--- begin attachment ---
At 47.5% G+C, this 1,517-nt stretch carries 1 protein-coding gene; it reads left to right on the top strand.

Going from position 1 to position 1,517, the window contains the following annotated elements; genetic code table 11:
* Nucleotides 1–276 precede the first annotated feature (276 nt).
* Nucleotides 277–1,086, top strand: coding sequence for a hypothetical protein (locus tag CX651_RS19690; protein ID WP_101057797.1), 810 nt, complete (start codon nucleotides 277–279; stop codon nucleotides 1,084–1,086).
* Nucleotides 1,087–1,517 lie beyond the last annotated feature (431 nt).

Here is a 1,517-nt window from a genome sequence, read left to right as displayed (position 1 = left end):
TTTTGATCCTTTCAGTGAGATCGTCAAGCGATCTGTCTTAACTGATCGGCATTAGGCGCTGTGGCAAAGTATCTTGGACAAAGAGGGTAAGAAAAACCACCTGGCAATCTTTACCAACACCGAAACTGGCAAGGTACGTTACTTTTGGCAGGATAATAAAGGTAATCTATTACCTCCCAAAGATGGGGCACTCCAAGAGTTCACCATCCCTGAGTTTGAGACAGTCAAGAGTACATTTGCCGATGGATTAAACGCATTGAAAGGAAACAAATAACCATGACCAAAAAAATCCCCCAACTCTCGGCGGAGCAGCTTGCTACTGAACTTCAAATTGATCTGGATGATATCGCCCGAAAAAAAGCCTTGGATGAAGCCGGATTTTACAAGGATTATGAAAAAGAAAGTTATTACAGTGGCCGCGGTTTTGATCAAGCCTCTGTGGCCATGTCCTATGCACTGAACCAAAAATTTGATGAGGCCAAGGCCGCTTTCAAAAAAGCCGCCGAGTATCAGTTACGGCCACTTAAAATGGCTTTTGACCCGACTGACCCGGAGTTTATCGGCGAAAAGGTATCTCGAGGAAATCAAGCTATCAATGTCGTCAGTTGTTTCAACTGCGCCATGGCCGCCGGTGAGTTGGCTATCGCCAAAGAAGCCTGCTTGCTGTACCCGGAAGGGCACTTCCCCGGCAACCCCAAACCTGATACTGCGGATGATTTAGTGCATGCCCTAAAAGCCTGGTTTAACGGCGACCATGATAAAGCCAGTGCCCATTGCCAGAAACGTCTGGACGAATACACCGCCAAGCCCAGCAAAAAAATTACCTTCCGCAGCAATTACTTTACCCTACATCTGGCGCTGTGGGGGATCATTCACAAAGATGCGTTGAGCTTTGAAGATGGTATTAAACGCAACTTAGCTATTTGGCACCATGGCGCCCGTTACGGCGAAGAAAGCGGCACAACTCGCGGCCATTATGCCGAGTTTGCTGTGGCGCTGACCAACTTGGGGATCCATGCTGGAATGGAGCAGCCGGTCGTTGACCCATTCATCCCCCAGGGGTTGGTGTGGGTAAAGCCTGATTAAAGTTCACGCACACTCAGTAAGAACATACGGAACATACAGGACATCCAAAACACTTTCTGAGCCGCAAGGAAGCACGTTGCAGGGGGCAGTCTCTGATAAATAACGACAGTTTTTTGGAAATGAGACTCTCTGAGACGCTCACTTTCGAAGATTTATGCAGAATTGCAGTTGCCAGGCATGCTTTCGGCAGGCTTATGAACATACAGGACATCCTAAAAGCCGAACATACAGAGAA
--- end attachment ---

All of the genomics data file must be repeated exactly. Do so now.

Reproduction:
At 47.5% G+C, this 1,517-nt stretch carries 1 protein-coding gene; it reads left to right on the top strand.

Going from position 1 to position 1,517, the window contains the following annotated elements; genetic code table 11:
* Nucleotides 1–276 precede the first annotated feature (276 nt).
* Nucleotides 277–1,086, top strand: coding sequence for a hypothetical protein (locus tag CX651_RS19690; protein ID WP_101057797.1), 810 nt, complete (start codon nucleotides 277–279; stop codon nucleotides 1,084–1,086).
* Nucleotides 1,087–1,517 lie beyond the last annotated feature (431 nt).

Here is a 1,517-nt window from a genome sequence, read left to right as displayed (position 1 = left end):
TTTTGATCCTTTCAGTGAGATCGTCAAGCGATCTGTCTTAACTGATCGGCATTAGGCGCTGTGGCAAAGTATCTTGGACAAAGAGGGTAAGAAAAACCACCTGGCAATCTTTACCAACACCGAAACTGGCAAGGTACGTTACTTTTGGCAGGATAATAAAGGTAATCTATTACCTCCCAAAGATGGGGCACTCCAAGAGTTCACCATCCCTGAGTTTGAGACAGTCAAGAGTACATTTGCCGATGGATTAAACGCATTGAAAGGAAACAAATAACCATGACCAAAAAAATCCCCCAACTCTCGGCGGAGCAGCTTGCTACTGAACTTCAAATTGATCTGGATGATATCGCCCGAAAAAAAGCCTTGGATGAAGCCGGATTTTACAAGGATTATGAAAAAGAAAGTTATTACAGTGGCCGCGGTTTTGATCAAGCCTCTGTGGCCATGTCCTATGCACTGAACCAAAAATTTGATGAGGCCAAGGCCGCTTTCAAAAAAGCCGCCGAGTATCAGTTACGGCCACTTAAAATGGCTTTTGACCCGACTGACCCGGAGTTTATCGGCGAAAAGGTATCTCGAGGAAATCAAGCTATCAATGTCGTCAGTTGTTTCAACTGCGCCATGGCCGCCGGTGAGTTGGCTATCGCCAAAGAAGCCTGCTTGCTGTACCCGGAAGGGCACTTCCCCGGCAACCCCAAACCTGATACTGCGGATGATTTAGTGCATGCCCTAAAAGCCTGGTTTAACGGCGACCATGATAAAGCCAGTGCCCATTGCCAGAAACGTCTGGACGAATACACCGCCAAGCCCAGCAAAAAAATTACCTTCCGCAGCAATTACTTTACCCTACATCTGGCGCTGTGGGGGATCATTCACAAAGATGCGTTGAGCTTTGAAGATGGTATTAAACGCAACTTAGCTATTTGGCACCATGGCGCCCGTTACGGCGAAGAAAGCGGCACAACTCGCGGCCATTATGCCGAGTTTGCTGTGGCGCTGACCAACTTGGGGATCCATGCTGGAATGGAGCAGCCGGTCGTTGACCCATTCATCCCCCAGGGGTTGGTGTGGGTAAAGCCTGATTAAAGTTCACGCACACTCAGTAAGAACATACGGAACATACAGGACATCCAAAACACTTTCTGAGCCGCAAGGAAGCACGTTGCAGGGGGCAGTCTCTGATAAATAACGACAGTTTTTTGGAAATGAGACTCTCTGAGACGCTCACTTTCGAAGATTTATGCAGAATTGCAGTTGCCAGGCATGCTTTCGGCAGGCTTATGAACATACAGGACATCCTAAAAGCCGAACATACAGAGAA